Man on the Flying Trapeze (1935)

“He’s the most trying man ever put on this Earth!”

Synopsis:
A henpecked memory expert (W.C. Fields) living with his shrewish wife (Kathleen Howard), cranky mother-in-law (Vera Lewis), lazy brother-in-law (Grady Sutton), and loyal daughter (Mary Brian) finds himself in hot water after lying to his boss (Oscar Apfel) in order to attend a wrestling match.

Genres:

Response to Peary’s Review:
Peary refers to this as a “near-perfect W.C. Fields comedy”, noting that Fields (as henpecked Ambrose Wolfinger) is “hilarious, taking one abuse after the other in his cruel, absurd world without every losing his patience or trying to reform”. There are numerous comedic highlights throughout — including, as Peary notes, Fields “sharing a jail cell with a crazy scissors murderer; driving [his wife] crazy by taking forever to go down and see about the burglars in the basement…; getting a series of traffic and parking tickets in succession”. Fields is in fine form (Peary votes him Best Actor of the Year in his Alternate Oscars!), and his supporting cast members are all convincing (I’m particularly fond of Howard here; her operatic background comes through loud and clear in the hilarious opening scene). While it could certainly be argued that Peary includes far too many W.C. Fields films in his book (he lists or reviews no less than 16 titles), this one is consistently humorous enough that I believe most film fanatics will be glad to have seen it — so I’m voting it a “must see” at least once. Watch for Walter Brennan, Carlotta Monti (Fields’s real-life lover), and Swedish wrestler Tor Johnson in small roles.

Redeeming Qualities and Moments:

  • W.C. Fields and Kathleen Howard’s acrimonious “rapport”
  • Numerous humorous scenes


  • An often clever script (with much ad-libbing):

    Wolfinger: My poor mother-in-law died three days ago. I’m attending her funeral this afternoon.
    Wolfinger’s Secretary: Isn’t that terrible, Mr. Wolfinger!
    Wolfinger: Yes, it’s terrible. It’s awful. Horrible tragedy.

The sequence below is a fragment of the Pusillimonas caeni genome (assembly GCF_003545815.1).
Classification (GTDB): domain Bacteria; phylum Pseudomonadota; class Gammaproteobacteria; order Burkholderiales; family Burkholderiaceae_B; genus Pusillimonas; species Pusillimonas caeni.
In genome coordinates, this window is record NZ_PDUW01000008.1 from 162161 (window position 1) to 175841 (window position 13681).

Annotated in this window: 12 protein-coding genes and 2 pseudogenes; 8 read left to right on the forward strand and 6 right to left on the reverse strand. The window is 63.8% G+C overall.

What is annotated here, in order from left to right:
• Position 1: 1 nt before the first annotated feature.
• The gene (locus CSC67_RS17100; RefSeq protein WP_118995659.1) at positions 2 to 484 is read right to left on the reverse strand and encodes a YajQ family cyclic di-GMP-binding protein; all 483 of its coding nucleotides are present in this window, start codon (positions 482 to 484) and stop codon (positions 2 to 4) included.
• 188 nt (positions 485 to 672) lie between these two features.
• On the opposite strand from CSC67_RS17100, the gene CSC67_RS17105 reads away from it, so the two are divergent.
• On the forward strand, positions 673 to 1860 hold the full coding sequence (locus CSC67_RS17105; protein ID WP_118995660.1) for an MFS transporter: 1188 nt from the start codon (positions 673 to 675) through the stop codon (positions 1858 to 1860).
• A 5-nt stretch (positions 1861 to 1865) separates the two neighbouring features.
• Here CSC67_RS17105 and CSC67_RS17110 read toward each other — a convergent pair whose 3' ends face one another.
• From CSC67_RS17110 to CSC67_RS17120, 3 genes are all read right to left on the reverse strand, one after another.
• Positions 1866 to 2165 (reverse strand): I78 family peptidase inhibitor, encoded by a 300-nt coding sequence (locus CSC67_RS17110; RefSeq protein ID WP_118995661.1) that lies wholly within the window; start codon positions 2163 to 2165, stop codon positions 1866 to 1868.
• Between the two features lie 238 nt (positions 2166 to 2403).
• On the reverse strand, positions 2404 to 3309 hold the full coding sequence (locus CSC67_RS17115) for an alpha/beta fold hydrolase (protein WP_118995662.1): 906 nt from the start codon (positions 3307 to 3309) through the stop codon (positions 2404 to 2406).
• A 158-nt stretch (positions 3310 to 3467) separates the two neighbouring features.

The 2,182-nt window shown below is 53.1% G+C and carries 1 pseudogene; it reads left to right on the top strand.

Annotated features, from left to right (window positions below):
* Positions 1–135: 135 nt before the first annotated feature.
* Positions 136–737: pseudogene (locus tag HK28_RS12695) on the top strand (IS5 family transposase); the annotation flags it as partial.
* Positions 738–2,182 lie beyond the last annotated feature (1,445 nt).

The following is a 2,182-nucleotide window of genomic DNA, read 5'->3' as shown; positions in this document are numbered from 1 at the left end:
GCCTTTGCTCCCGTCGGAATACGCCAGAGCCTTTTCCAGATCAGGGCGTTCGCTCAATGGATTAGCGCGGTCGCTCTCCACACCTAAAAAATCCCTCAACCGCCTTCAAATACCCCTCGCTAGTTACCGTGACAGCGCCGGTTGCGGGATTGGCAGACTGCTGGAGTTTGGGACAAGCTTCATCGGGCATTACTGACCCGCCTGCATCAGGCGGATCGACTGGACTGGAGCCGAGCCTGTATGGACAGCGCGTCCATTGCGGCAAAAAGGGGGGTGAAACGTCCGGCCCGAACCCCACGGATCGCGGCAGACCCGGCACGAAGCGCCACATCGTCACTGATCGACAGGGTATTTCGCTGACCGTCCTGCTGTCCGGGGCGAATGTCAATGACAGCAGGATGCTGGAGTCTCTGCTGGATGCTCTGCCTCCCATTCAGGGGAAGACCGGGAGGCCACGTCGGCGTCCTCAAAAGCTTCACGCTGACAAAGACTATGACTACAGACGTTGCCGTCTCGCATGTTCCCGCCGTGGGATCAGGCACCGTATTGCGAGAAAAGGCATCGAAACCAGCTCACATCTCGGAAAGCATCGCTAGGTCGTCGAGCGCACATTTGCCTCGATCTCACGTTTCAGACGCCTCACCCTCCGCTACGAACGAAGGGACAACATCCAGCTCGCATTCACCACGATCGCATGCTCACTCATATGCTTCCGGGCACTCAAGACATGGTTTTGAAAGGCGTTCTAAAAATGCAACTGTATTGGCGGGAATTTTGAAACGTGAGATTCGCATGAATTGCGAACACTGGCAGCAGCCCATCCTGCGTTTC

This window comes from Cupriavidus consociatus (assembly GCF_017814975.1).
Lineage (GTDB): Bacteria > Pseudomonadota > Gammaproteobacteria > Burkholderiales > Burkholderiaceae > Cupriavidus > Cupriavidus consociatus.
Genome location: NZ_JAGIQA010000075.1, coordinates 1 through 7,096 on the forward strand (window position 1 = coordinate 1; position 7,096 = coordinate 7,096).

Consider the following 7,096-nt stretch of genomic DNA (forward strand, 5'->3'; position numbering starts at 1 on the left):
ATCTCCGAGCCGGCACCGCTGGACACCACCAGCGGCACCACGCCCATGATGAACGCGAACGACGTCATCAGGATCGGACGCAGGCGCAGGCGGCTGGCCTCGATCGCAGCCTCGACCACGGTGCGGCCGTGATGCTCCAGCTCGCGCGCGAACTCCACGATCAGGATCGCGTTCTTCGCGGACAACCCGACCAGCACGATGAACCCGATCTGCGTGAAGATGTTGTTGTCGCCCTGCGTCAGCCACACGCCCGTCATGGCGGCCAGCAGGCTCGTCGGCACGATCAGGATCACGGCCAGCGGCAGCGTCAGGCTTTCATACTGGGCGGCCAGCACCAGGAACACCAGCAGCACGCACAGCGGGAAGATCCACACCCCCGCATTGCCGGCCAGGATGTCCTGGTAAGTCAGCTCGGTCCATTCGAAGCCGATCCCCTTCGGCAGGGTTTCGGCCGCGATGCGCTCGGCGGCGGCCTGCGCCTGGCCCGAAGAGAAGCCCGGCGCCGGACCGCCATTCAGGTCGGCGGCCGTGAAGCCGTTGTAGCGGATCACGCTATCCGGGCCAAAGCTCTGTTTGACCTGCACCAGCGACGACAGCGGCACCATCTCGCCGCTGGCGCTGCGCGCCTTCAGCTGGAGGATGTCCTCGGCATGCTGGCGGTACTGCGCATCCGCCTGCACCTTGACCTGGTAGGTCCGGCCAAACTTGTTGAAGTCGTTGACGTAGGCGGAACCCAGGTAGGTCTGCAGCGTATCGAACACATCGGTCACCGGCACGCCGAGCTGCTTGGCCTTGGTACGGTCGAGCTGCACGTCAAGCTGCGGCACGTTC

Wolfinger’s Secretary: It must be hard to lose your mother-in-law.
    Wolfinger: Yes it is, very hard. It’s almost impossible.

Must See?
Yes, as one of Fields’s mid-career classics. Nominated by Peary as one of the Best Pictures of the Year in his Alternate Oscars.

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One Response to “Man on the Flying Trapeze (1935)”

  1. Not a must, although it may hold some interest for its place in cinema history.

    It’s refreshing to see Fields in subdued form, with the result of some fine control, but I find much of the script’s elements strained. A number of sequences are milked way beyond the capacity to sustain. No doubt some will find extended ‘comic’ segments featuring insufferable family members pretty funny (esp. if they’ve put up with awful relatives). But much of what’s on display here is a by-product of vaudeville – so enjoyment depends on your tolerance for old-fashioned antics.

    That said, an occasional bit works well; i.e., Fields’ office filing system – which is atrocious, yet he has little trouble finding what he needs when searching through a mountain of disorderly paperwork. The near-end sequence where Brian saves the day for Fields is touching, and the last shot as the whole family drives in his new car is a perfect button on the film. As well, the exchange quoted in the assessment is the best bit of dialogue.

    Just personally, I find the film a little tiresome.

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